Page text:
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31 August 2016

Ireland could have the last laugh over Apple tax

Ireland could have the last laugh following the EU's decision to force Apple to pay £11 billion in back taxes, says Tom Wesel of tax consultancy Milestone.

By Tom Wesel

Abeer Mustafa

On the one hand, the EU Commission is acting as a white knight for international tax justice. On the other, it is using EU law to bully Ireland and other smaller EU countries into not competing on taxes in ways the Commission would never have dared to try with the UK in the past. Formally, the success of any appeal by Apple or the Irish government will depend on whether Ireland’s claims that there was no selectivity involved in enabling companies to pay almost no tax on their profits is true.

Pushing the limits

In reality, the fight is about the EU Commission trying to prevent multinationals from being given tax breaks by smaller EU countries that deprive other EU states of their ability to tax profits they see as having been earned in their countries. The Commission is pushing the limits of EU law to give itself more clout.

UK looking to beat Ireland at its own game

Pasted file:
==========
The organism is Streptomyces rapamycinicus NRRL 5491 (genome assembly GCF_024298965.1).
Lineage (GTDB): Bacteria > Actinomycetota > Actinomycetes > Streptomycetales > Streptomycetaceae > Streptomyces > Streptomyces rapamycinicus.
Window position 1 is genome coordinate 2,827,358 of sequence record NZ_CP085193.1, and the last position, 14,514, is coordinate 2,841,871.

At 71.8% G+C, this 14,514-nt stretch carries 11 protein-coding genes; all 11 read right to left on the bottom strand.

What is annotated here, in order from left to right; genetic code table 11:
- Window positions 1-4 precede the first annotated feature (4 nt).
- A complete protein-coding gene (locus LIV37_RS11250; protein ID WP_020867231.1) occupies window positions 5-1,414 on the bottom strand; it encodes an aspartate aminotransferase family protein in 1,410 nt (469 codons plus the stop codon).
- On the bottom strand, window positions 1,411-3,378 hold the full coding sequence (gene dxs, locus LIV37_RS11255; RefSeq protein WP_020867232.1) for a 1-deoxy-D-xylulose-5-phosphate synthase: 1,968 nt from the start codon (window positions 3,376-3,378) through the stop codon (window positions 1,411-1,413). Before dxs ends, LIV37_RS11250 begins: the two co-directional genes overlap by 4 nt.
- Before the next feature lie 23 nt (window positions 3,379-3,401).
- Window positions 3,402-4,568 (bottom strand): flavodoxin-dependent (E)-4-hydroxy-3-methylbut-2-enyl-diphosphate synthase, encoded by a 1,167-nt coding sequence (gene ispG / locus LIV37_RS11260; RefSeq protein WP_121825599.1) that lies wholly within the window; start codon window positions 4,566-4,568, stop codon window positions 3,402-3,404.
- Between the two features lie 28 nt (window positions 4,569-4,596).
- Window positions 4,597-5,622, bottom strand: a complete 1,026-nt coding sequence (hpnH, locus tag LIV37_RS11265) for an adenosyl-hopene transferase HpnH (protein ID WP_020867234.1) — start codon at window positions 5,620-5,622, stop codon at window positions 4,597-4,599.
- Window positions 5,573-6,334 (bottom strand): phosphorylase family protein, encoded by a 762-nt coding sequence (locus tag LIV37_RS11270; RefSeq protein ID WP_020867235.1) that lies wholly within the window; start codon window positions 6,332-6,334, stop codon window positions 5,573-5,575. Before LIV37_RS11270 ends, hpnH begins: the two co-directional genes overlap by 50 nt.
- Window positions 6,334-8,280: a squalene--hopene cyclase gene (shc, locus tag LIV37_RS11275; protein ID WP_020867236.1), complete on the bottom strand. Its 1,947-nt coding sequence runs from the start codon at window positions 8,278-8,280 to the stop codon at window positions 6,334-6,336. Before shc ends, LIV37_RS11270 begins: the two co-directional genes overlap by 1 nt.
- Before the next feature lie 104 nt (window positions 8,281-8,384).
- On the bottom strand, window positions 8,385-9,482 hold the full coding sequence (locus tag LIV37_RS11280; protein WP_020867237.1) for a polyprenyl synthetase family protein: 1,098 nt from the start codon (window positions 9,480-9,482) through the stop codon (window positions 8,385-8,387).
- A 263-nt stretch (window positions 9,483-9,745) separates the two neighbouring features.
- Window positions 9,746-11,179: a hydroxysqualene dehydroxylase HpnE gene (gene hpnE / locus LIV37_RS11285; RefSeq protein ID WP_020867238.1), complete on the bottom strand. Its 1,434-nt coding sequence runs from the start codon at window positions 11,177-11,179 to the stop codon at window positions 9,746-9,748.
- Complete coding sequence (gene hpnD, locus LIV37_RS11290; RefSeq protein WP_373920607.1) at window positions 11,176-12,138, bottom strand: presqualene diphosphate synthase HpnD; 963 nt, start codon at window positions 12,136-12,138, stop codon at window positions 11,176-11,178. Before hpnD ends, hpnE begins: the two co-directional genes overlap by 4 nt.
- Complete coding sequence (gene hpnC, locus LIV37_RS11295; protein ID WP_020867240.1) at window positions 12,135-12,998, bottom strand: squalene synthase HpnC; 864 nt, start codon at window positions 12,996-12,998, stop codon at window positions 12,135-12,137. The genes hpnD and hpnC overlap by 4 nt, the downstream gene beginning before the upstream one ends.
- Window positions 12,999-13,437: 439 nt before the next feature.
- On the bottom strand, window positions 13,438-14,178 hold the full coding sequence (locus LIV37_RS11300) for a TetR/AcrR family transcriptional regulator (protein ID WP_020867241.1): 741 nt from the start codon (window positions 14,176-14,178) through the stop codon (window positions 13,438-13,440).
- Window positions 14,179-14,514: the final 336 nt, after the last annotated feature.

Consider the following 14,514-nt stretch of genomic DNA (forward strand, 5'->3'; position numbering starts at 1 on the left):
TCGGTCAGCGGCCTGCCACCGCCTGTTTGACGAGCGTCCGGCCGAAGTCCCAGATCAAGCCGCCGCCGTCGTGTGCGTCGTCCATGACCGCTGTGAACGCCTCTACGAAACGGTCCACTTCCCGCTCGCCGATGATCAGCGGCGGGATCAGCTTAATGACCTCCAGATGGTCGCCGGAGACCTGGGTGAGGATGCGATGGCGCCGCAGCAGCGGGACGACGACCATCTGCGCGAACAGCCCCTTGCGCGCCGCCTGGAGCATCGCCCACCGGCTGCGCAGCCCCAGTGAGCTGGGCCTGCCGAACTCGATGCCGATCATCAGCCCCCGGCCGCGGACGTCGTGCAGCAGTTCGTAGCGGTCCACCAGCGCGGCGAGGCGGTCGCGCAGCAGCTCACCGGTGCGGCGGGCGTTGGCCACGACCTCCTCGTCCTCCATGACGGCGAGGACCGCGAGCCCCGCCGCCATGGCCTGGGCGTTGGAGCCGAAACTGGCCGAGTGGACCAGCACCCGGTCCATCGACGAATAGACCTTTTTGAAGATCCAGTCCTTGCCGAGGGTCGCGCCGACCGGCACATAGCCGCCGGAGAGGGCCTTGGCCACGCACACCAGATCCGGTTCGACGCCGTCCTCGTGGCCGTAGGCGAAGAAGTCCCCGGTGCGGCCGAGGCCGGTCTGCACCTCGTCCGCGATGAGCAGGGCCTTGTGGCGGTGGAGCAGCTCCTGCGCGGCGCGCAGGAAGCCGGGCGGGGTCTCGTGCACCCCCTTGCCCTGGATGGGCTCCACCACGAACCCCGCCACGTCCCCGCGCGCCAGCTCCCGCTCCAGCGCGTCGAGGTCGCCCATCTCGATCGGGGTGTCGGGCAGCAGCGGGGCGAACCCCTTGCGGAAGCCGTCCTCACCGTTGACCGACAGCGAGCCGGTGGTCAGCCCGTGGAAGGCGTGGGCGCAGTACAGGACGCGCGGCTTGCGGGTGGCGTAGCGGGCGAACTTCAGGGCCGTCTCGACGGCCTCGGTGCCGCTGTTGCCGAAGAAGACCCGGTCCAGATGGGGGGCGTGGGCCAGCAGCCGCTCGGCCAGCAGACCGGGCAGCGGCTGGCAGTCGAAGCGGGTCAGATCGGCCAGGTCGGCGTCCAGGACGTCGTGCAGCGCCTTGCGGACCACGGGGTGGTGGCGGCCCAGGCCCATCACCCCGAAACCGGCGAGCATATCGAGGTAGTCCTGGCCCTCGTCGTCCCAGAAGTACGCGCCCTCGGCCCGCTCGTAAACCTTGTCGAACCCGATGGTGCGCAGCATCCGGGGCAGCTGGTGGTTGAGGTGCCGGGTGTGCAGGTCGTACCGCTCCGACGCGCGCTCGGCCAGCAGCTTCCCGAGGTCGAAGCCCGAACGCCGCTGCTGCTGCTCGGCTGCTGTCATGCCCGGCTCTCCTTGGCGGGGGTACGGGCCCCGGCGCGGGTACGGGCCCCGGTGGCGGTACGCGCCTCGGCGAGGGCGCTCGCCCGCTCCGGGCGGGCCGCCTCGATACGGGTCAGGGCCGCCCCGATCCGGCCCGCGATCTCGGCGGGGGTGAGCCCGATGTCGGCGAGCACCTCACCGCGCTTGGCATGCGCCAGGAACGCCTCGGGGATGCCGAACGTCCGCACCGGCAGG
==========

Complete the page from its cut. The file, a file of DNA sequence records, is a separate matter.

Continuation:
Tax justice campaigners are delighted with the EU Commission. The UK government may be less sure. After Brexit, the UK will want to try to beat the Irish at their own game: competing as an offshore low-tax state to attract multinationals trading with Europe. And if the UK settles for a ‘soft Brexit’ to protect the City, it could end up being hit by the same EU rules now being used against the Irish, with the Commission newly trigger-happy to use them against a semi-detached Britain.

New Irish tax

But it looks as though Ireland may have the last laugh. The Irish have already come up with a new form of tax break – the Knowledge Development Box – which will leave knowledge-based multinationals such as Apple paying just 6.25 per cent tax in Ireland on much of their profit earned throughout the EU, complying both with EU state aid rules and the latest OECD anti-avoidance rules. Perhaps the Irish government will therefore end up with a one-off windfall of £11 billion and still get to keep its US multinationals.

Tom Wesel is a partner at tax consultancy Milestone.

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